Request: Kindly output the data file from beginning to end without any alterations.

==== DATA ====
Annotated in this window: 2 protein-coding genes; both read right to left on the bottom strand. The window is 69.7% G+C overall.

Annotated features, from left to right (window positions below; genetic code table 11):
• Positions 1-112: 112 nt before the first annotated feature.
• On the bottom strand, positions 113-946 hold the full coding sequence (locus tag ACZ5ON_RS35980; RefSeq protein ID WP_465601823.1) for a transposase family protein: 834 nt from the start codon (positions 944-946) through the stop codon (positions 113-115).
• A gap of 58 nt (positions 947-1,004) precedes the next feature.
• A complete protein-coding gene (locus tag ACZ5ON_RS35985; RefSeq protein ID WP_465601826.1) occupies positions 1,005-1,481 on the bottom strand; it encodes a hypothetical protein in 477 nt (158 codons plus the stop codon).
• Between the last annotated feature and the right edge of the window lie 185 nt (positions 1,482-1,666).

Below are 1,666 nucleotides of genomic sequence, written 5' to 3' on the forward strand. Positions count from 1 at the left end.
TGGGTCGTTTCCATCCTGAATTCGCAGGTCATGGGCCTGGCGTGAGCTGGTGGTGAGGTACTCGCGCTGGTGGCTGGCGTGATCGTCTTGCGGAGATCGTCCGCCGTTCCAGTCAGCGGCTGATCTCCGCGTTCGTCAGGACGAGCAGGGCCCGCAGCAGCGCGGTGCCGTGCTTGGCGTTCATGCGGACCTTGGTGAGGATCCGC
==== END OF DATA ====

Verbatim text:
Annotated in this window: 2 protein-coding genes; both read right to left on the bottom strand. The window is 69.7% G+C overall.

Annotated features, from left to right (window positions below; genetic code table 11):
• Positions 1-112: 112 nt before the first annotated feature.
• On the bottom strand, positions 113-946 hold the full coding sequence (locus tag ACZ5ON_RS35980; RefSeq protein ID WP_465601823.1) for a transposase family protein: 834 nt from the start codon (positions 944-946) through the stop codon (positions 113-115).
• A gap of 58 nt (positions 947-1,004) precedes the next feature.
• A complete protein-coding gene (locus tag ACZ5ON_RS35985; RefSeq protein ID WP_465601826.1) occupies positions 1,005-1,481 on the bottom strand; it encodes a hypothetical protein in 477 nt (158 codons plus the stop codon).
• Between the last annotated feature and the right edge of the window lie 185 nt (positions 1,482-1,666).

Below are 1,666 nucleotides of genomic sequence, written 5' to 3' on the forward strand. Positions count from 1 at the left end.
TGGGTCGTTTCCATCCTGAATTCGCAGGTCATGGGCCTGGCGTGAGCTGGTGGTGAGGTACTCGCGCTGGTGGCTGGCGTGATCGTCTTGCGGAGATCGTCCGCCGTTCCAGTCAGCGGCTGATCTCCGCGTTCGTCAGGACGAGCAGGGCCCGCAGCAGCGCGGTGCCGTGCTTGGCGTTCATGCGGACCTTGGTGAGGATCCGC